Residents Encouraged to Attend Two Community Planning Meetings

City Councilor Lydia Edwards and the Boston Planning and Development Agency (BPDA) are encouraging East Boston residents from all over the neighborhood to attend two important community planning meetings scheduled for later this week and next week.

The first meeting will be held on Thursday, Sept. 20 at 6 p.m. at the East Boston YMCA’s at 54 Ashley St. in Orient Heights hosted by Councilors Edwards and Michelle Wu.

Back in July over 200 Eastie residents attended a council hearing on planning and zoning for East Boston hosted by Edwards and Wu.

This Thursday’s meeting will expand on some of the issues discussed during July’s meeting. Thursday’s working session will give Edwards, Wu and BPDA staff the opportunity to listen to priorities and concerns of residents–particularly those who were unable to attend the initial July hearing.

Edwards said staff from the BPDA will be present to describe the planning initiative (PLAN: East Boston) and clarify the process moving forward. Residents are invited to share their opinions on housing, planning/zoning, resiliency and transportation.

“Residents of East Boston can be directly involved in the planning and development of their neighborhood,” said Councilor Edwards. “Providing your ideas and sharing concerns upfront makes our city more accountable and responsive to issues impacting your quality of life.”

July’s meeting was the first step in creating a neighborhood-wide Master Plan that will provide a cohesive vision for the neighborhood. Edwards said creating a Master Plan for Eastie will allow resident to ‘drive the bus and not be driven by it’ when it comes to development and other issues in the neighborhood.

Edwards called the hearing in response to the development boom in the neighborhood and argues an East Boston Master Plan will provides a framework for new growth and development in the community’s commercial districts and waterfront area, while preserving and enhancing the quality of life in the community’s residential neighborhoods.

Many have complained that the recent development boom is guided by the last Master Plan   created for  our neighborhood, which   was  completed in  the  year  2000.  Nearly  twenty   years  later,  this vision has become  outdated, and no longer  reflects the reality  in which  the residents  of East Boston  live.

Edwards and the city have maintained that the Master  Plan process  must be robust  and community-driven. East Boston  residents  need to have a seat at the table, and it is their vision  for the future  of the neighborhood which must  guide  its development.

Contact the Councilor Edwards with questions: (617)635-3200 or email [email protected].

The second meeting is will be hosted by the BPDA and is scheduled for Tuesday, Sept. 25, at 6 p.m. at the Mario Umana Academy Gymnasium, 312 Border Street.

According to BPDA’s Kristina Ricco the purpose of this meeting will be an information session about the PLAN: East Boston neighborhood planning initiative. At the open house meeting residents will have the opportunity to meet the City’s planning team, share ideas and learn about the planning process, the Interim Planning Overlay District (IPOD) and how to get more involved.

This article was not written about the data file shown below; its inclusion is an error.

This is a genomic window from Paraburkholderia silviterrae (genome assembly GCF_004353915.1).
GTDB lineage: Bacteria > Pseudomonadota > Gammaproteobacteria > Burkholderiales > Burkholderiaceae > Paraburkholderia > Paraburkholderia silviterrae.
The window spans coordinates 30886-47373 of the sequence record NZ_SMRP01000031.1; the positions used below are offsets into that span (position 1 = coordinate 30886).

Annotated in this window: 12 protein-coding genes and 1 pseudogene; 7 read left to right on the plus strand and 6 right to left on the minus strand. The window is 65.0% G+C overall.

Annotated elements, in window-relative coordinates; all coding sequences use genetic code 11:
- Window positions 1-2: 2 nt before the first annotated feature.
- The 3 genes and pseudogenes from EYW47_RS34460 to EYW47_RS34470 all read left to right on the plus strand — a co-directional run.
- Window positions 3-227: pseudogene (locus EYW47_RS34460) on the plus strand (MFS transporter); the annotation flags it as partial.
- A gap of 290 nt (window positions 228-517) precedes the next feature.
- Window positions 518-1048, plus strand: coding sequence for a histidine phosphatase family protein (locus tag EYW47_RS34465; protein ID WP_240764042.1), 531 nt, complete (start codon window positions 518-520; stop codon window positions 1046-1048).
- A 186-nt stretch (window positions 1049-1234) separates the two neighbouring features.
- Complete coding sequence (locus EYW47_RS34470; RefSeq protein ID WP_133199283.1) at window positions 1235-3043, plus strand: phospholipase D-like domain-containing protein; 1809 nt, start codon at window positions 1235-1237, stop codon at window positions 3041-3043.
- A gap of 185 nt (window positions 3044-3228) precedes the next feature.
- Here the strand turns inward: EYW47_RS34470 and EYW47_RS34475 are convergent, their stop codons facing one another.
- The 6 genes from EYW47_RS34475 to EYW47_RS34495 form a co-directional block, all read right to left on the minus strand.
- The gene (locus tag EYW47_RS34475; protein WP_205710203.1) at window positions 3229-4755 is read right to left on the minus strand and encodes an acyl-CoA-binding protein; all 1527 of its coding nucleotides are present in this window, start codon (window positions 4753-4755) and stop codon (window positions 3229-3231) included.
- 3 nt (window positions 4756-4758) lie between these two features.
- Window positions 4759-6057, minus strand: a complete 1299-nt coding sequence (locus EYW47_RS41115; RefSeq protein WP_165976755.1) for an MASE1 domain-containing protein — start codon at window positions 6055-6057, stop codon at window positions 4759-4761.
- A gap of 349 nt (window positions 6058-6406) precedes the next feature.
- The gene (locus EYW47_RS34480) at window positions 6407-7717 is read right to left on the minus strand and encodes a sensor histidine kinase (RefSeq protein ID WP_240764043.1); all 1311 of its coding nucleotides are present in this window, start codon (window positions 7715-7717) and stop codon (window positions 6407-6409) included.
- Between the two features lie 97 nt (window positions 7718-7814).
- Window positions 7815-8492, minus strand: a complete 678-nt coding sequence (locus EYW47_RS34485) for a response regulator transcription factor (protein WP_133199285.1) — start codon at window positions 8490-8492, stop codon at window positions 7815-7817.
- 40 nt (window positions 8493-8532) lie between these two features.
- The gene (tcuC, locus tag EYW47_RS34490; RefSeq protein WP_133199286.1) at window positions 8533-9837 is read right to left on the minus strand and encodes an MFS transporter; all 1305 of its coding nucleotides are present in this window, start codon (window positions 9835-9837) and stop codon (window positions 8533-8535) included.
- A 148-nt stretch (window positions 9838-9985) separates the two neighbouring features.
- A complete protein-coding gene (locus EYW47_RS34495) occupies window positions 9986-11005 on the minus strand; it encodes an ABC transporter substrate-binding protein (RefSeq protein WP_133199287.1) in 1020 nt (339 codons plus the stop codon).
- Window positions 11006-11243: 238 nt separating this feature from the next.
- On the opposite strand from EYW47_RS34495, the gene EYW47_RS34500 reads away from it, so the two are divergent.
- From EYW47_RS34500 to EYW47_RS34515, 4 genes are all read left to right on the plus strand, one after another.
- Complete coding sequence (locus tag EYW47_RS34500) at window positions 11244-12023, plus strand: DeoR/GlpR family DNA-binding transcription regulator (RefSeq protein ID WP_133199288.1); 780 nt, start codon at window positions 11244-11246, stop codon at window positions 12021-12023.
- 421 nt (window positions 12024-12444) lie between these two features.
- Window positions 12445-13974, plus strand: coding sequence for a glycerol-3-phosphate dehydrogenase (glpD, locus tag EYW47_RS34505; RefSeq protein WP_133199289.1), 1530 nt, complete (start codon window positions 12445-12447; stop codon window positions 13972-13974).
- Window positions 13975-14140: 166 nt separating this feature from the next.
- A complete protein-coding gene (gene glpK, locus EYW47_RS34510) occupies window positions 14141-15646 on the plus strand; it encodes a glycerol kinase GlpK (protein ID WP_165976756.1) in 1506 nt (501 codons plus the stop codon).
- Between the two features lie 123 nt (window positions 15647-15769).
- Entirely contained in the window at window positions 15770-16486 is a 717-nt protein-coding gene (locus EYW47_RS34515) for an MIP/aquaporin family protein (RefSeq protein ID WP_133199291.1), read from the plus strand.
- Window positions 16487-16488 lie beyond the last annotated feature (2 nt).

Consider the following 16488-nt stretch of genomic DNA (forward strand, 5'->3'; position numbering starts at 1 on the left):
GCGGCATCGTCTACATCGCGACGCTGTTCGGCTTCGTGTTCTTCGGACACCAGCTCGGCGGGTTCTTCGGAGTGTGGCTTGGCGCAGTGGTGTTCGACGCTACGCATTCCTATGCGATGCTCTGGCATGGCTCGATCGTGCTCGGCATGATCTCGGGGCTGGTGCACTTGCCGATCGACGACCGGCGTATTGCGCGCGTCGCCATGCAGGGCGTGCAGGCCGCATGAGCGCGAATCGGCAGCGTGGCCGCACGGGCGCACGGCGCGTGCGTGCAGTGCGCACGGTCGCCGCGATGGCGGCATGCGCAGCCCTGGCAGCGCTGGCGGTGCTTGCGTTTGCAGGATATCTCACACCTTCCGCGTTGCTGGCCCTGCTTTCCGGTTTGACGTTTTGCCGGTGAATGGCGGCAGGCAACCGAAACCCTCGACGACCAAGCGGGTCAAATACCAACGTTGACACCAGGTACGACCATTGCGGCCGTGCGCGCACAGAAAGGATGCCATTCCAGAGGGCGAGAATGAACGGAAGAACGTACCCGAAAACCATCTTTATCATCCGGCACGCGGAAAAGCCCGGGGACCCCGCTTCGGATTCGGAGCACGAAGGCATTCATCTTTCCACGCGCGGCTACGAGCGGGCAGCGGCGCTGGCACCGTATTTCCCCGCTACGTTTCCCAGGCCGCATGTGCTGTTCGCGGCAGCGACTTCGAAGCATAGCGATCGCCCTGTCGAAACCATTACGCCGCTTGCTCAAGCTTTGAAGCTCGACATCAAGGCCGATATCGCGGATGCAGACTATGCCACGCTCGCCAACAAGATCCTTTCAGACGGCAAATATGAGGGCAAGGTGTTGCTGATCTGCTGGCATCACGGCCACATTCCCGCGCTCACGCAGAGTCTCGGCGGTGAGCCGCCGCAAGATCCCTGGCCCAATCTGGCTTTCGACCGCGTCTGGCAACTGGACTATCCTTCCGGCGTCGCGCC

Over the summer Mayor Martin Walsh announced Eastie was chosen as one of five neighborhoods that will be part of the BPDA’s planning initiative as part of an Imagine Boston 2030-guided effort to ‘preserve, enhance and grow’ the neighborhood.

The city plans to work closely with Eastie community groups, community leaders and other stakeholders to ensure decisions made by the city are following the guiding principles of “preserves wisely, enhances equitably, and grows inclusively.”

As part of the initiative in Eastie a comprehensive planning will include a focus on balancing contextually-sensitive development alongside preservation. There will also be a focus on supporting existing residents and businesses through increased access to opportunity, affordability strategies, and anti-displacement policies.

One of the highlights in Eastie will be improving the public realm and access to open space and neighborhood-serving amenities, addressing mobility challenges, and supporting neighborhood resiliency and preparing for climate change.

The city will work with the community in Eastie’s half dozen enclaves with a focus on the the neighborhoods here that are facing increased development pressures. Working with the community the city will determine a shared vision for the future of the neighborhood. Community discussion will focus on preservation of the existing residential fabric, enhancement of the vitality of existing residential communities and businesses, anti-displacement strategies for residents and businesses, connectivity along the waterfront, mobility, and flood protection and climate resiliency.

The BPDA is also exploring moving forward with an Interim Planning Overlay District (IPOD) in Eastie residential neighborhoods. An IPOD is an interim zoning tool that is used to maintain increased public review and community process in the evaluation of proposed new development during a planning process.

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